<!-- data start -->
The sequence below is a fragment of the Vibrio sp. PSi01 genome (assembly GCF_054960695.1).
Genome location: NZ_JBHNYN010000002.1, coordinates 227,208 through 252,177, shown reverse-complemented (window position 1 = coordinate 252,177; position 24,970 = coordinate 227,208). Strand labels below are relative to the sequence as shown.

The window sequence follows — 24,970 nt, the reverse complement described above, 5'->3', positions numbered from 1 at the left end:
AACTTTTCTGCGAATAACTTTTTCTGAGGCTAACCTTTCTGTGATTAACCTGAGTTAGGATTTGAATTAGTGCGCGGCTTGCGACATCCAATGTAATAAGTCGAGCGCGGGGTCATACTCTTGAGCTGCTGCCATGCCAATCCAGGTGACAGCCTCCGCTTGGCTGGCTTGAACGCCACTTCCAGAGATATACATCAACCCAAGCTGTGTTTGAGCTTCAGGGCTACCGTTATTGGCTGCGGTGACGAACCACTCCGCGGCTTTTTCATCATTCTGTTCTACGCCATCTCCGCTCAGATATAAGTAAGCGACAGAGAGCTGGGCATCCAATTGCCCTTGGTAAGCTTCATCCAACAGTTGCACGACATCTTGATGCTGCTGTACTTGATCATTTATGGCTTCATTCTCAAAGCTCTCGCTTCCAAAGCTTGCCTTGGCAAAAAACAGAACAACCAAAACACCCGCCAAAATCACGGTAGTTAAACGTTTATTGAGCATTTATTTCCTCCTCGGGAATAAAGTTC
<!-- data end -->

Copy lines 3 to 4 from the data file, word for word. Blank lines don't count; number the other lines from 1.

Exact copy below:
The window sequence follows — 24,970 nt, the reverse complement described above, 5'->3', positions numbered from 1 at the left end:
AACTTTTCTGCGAATAACTTTTTCTGAGGCTAACCTTTCTGTGATTAACCTGAGTTAGGATTTGAATTAGTGCGCGGCTTGCGACATCCAATGTAATAAGTCGAGCGCGGGGTCATACTCTTGAGCTGCTGCCATGCCAATCCAGGTGACAGCCTCCGCTTGGCTGGCTTGAACGCCACTTCCAGAGATATACATCAACCCAAGCTGTGTTTGAGCTTCAGGGCTACCGTTATTGGCTGCGGTGACGAACCACTCCGCGGCTTTTTCATCATTCTGTTCTACGCCATCTCCGCTCAGATATAAGTAAGCGACAGAGAGCTGGGCATCCAATTGCCCTTGGTAAGCTTCATCCAACAGTTGCACGACATCTTGATGCTGCTGTACTTGATCATTTATGGCTTCATTCTCAAAGCTCTCGCTTCCAAAGCTTGCCTTGGCAAAAAACAGAACAACCAAAACACCCGCCAAAATCACGGTAGTTAAACGTTTATTGAGCATTTATTTCCTCCTCGGGAATAAAGTTC